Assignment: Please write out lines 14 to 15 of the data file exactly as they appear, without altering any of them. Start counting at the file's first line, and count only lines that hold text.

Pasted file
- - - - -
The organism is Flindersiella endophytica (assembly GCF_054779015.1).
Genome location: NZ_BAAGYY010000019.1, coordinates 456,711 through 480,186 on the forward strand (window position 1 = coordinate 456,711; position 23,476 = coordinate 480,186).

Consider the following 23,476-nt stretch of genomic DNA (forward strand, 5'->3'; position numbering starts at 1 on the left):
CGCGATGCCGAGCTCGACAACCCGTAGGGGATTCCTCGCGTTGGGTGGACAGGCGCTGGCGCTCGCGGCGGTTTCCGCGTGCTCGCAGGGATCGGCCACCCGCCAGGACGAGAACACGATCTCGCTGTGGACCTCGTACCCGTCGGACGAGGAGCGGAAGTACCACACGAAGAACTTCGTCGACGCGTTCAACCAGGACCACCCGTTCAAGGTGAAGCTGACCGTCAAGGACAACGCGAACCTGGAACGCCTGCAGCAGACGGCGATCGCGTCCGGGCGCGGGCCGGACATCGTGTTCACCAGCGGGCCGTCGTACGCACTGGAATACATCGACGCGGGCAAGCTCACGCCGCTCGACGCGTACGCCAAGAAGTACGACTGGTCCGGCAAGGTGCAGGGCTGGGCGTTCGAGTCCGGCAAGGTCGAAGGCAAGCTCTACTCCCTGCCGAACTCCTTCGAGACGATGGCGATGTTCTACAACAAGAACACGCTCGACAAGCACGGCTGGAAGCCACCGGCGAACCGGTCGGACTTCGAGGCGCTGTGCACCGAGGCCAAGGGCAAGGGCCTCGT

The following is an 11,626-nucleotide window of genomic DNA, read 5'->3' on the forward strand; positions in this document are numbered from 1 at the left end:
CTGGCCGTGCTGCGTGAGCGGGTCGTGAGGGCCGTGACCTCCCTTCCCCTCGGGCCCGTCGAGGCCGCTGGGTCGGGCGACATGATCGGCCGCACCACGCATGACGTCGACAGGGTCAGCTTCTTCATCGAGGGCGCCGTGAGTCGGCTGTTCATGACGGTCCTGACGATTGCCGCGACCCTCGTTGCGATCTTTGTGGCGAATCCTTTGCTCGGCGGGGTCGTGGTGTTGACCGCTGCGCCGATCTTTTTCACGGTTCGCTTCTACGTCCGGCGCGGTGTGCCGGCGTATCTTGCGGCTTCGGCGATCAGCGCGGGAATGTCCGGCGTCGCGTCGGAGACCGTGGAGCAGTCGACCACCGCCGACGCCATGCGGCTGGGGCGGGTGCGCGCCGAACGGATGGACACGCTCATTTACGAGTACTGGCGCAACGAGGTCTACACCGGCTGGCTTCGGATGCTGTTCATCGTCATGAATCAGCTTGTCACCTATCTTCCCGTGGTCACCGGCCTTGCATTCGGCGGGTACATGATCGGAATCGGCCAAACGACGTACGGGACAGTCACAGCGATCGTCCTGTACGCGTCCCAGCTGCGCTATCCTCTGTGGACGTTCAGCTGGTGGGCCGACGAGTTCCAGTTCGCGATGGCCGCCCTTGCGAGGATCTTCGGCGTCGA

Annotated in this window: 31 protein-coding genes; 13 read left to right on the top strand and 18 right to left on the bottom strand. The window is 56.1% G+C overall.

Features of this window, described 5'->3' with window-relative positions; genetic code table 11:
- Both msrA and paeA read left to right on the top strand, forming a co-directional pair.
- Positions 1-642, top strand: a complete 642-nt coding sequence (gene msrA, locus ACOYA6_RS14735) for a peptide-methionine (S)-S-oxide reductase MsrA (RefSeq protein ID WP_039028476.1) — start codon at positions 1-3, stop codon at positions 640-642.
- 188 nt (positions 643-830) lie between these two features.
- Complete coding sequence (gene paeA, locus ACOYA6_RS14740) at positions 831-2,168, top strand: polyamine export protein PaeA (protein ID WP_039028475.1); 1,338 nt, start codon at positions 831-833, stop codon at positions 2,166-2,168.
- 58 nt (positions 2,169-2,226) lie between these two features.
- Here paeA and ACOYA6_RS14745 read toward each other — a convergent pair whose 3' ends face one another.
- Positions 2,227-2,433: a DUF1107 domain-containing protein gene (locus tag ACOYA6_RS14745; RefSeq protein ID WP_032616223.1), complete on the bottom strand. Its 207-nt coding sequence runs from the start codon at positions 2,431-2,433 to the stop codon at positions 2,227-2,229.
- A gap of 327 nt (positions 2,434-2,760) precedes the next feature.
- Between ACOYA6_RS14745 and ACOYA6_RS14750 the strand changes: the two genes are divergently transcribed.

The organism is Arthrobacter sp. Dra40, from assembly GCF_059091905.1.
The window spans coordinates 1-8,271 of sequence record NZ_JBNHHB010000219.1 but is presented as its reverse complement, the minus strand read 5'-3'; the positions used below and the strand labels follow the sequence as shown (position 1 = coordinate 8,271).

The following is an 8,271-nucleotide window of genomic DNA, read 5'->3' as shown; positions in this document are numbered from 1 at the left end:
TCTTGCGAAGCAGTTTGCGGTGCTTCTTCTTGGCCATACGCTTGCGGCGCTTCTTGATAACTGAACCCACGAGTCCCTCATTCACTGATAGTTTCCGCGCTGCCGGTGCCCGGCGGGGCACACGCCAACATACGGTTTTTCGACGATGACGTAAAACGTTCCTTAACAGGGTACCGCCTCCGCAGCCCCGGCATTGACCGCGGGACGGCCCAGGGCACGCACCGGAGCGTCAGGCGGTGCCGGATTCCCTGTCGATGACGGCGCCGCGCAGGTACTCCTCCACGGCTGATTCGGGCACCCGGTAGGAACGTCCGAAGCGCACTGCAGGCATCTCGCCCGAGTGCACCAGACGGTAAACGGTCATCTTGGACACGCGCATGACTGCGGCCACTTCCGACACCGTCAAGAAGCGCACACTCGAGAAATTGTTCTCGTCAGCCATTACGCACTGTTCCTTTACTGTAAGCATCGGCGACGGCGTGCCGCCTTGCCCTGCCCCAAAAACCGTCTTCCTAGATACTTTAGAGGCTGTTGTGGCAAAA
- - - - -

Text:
- Here paeA and ACOYA6_RS14745 read toward each other — a convergent pair whose 3' ends face one another.
- Positions 2,227-2,433: a DUF1107 domain-containing protein gene (locus tag ACOYA6_RS14745; RefSeq protein ID WP_032616223.1), complete on the bottom strand. Its 207-nt coding sequence runs from the start codon at positions 2,431-2,433 to the stop codon at positions 2,227-2,229.